Landless agricultural workers, most of whom come from Dalit, Adivasi and Backward Class communities and who include a very large number of women, must be given a new deal. The number of days of work (currently supposed to be 100 per year to one member per family, but actually far less at 54) must be doubled to 200, and so must the paltry official wages of Rs.203 a day that they get. Their wage dues of thousands of crores of rupees must be cleared immediately. Professor Vikas Rawal of JNU has calculated that the cost of one working day under MGNREGA is Rs.310. According to this, a total of Rs.2,37,692 crore was required to provide 100 days of work to 766.75 lakh active job cardholders. However, the Central government allocated only Rs.73,000 crore in the 2021-22 Budget, which is Rs.38,000 crore less than what was spent in 2020-21. In addition, thousands of crores of rupees are pending as arrears of wages payable to MGNREGA workers. Their other burning issues like house-sites, houses, ration cards, PDS grain, increase in the minimum wage for agricultural labour and so on must be resolved at the earliest.

And then, of course, there is the issue of their land rights. The Left is the only force in India that has consistently supported the need for land reforms. Land reforms are the essential condition for the emancipation of landless workers. The issues faced by landless workers are also closely related to multiple forms of caste- and gender-based discrimination in rural India. It is the upper caste groups that own most of the land in India’s villages, and rural landless women are the most exploited section in Indian society; they are subjected to class, caste and gender oppressions at the same time. Their issues have to come to the fore: politically and socially.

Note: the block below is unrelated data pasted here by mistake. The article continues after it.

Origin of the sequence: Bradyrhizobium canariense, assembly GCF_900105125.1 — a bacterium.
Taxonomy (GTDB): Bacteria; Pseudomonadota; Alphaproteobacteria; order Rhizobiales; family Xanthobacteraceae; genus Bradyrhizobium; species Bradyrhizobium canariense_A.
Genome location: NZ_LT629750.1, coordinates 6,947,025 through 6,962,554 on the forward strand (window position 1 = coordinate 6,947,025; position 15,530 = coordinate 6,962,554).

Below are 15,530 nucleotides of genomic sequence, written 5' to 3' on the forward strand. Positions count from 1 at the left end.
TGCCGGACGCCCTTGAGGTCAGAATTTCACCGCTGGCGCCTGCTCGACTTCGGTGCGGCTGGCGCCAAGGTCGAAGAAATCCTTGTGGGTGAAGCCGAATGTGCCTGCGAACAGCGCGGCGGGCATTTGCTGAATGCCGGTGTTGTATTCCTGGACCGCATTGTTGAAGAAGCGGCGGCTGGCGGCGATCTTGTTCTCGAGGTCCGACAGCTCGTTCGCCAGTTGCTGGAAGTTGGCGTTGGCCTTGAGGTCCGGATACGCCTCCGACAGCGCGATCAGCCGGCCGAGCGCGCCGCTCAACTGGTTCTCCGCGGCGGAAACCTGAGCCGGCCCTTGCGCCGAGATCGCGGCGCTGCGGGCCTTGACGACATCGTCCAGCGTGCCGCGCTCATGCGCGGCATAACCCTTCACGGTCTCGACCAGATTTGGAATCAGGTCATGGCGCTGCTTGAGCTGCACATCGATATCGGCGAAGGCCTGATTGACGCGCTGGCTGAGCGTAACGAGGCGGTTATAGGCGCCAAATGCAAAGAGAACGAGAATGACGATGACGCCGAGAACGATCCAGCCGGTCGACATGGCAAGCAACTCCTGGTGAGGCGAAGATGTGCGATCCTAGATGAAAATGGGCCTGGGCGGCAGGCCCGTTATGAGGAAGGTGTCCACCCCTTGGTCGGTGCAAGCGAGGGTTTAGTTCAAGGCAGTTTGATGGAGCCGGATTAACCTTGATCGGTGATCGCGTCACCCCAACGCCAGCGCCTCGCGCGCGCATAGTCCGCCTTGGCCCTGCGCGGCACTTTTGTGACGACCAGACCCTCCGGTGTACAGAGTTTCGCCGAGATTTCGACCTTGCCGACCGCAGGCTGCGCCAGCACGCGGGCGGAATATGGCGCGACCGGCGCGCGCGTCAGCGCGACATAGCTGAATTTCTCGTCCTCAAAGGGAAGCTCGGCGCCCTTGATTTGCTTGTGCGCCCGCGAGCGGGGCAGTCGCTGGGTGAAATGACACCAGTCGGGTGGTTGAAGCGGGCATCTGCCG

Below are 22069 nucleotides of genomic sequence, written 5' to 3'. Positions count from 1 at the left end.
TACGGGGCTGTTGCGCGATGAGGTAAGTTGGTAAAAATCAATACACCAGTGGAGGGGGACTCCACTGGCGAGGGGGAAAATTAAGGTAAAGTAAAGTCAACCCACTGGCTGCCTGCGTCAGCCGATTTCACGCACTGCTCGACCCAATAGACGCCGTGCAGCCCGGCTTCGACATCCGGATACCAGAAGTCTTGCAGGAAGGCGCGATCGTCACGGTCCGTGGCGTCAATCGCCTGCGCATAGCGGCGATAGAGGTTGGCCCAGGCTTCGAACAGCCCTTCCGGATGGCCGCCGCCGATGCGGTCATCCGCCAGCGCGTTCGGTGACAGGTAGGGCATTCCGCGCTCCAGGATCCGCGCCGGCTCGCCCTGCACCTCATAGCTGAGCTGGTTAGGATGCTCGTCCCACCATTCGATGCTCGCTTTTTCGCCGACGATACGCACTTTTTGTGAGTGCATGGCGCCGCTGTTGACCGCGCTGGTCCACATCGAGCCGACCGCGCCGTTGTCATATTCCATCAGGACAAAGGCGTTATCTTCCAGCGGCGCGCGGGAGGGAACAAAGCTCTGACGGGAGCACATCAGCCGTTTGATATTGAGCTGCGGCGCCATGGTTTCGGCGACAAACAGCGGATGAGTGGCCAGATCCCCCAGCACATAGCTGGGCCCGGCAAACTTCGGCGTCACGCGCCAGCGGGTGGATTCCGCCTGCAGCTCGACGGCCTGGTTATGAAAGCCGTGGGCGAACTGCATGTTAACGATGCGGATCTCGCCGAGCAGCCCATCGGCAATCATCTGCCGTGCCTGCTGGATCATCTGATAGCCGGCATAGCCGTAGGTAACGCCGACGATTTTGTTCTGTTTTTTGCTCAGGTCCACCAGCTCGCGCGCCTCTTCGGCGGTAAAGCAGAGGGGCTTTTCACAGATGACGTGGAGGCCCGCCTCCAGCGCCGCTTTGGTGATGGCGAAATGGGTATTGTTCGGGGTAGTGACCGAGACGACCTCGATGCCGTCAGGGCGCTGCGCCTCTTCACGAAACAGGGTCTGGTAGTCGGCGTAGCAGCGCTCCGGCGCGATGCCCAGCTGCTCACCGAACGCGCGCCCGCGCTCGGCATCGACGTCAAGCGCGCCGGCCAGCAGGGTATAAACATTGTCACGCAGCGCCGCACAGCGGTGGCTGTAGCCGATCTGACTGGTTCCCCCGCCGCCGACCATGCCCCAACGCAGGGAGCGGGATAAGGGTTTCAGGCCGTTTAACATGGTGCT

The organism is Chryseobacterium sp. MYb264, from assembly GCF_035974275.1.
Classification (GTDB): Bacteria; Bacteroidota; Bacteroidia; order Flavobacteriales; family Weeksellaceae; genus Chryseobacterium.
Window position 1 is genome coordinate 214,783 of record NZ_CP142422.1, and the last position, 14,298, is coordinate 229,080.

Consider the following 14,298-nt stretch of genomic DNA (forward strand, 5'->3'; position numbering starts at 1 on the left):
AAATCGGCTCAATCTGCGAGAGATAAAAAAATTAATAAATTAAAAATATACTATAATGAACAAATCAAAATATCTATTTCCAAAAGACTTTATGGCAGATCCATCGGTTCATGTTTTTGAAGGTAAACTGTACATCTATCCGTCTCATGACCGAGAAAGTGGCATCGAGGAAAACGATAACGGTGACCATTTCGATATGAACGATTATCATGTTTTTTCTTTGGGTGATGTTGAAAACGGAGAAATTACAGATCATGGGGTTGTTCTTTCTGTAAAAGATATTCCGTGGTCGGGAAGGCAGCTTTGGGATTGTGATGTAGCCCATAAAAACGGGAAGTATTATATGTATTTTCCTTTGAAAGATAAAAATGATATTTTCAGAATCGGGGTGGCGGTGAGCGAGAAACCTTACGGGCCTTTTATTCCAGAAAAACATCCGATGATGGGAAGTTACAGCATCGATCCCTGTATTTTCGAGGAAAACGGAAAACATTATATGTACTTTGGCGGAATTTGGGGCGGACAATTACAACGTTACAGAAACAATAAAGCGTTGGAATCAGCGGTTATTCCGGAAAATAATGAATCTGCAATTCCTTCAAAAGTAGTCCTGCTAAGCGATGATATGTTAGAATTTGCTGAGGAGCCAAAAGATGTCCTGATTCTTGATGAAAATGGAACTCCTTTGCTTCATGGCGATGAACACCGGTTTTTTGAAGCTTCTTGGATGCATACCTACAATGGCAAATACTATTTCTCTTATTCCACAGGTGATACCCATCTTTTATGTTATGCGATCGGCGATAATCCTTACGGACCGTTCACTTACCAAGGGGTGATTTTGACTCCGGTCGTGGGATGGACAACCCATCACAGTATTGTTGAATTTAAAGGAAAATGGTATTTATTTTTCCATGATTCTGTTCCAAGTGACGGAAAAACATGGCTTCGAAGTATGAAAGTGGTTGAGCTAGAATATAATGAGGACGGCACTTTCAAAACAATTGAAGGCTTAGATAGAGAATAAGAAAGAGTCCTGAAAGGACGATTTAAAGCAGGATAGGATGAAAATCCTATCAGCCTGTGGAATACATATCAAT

The lockdown caused by the COVID-19 pandemic witnessed a massive migration from urban areas to the rural belt. In the absence of a government-provided safety net, people are rejoining the agriculture sector. Your views?

This was clear during the lockdown of 2020. Millions of people who lost jobs returned to their villages. The only means of survival they had, as the government presence was marginal in relief, was cultivation. So, they have taken up fallow land in the village, or leased small plots of land and started cultivation of crops. For those who did not own land, the only option was to join the agricultural labour force as wage labourers. They worked on a pittance as wages, and most continue to do so as unemployment continues to be very high. The Modi government failed them completely.

Also read: ‘We didn’t bleed him enough’

This is where the need for a comprehensive rural social security programme has been highlighted by the Left. We should urgently provide a cash transfer to the rural households, which should be supplemented by the universalisation of the public distribution system (PDS), increase in per capita allocations of food grains in the PDS, inclusion of pulses as a permanent food item in the PDS, expansion of employment under MGNREGA to 200 days a year and increase public investments in rural education, rural health and rural housing.

Some experts point out that the solution to agricultural distress lies outside agriculture. The country needs to boost its manufacturing and service industries to provide scaled-up employment which obviously results in a better livelihood. Your comments.

Structural transformation of the economy is important. But the questions are slightly different in the Indian context: One, can the industrial and services sectors absorb the large work force in agriculture? Do policies support such employment generation outside agriculture? Two, do conditions exist in agriculture where levels of productivity can be raised rapidly and workers can be released to non-agricultural sectors? The answers to both questions are in the negative.

Across the world, movement of workers from agriculture to industry happened concurrent with a rise in agricultural incomes. But agricultural incomes are falling in India. Such a situation will only lead to more distortions and more misery and pain.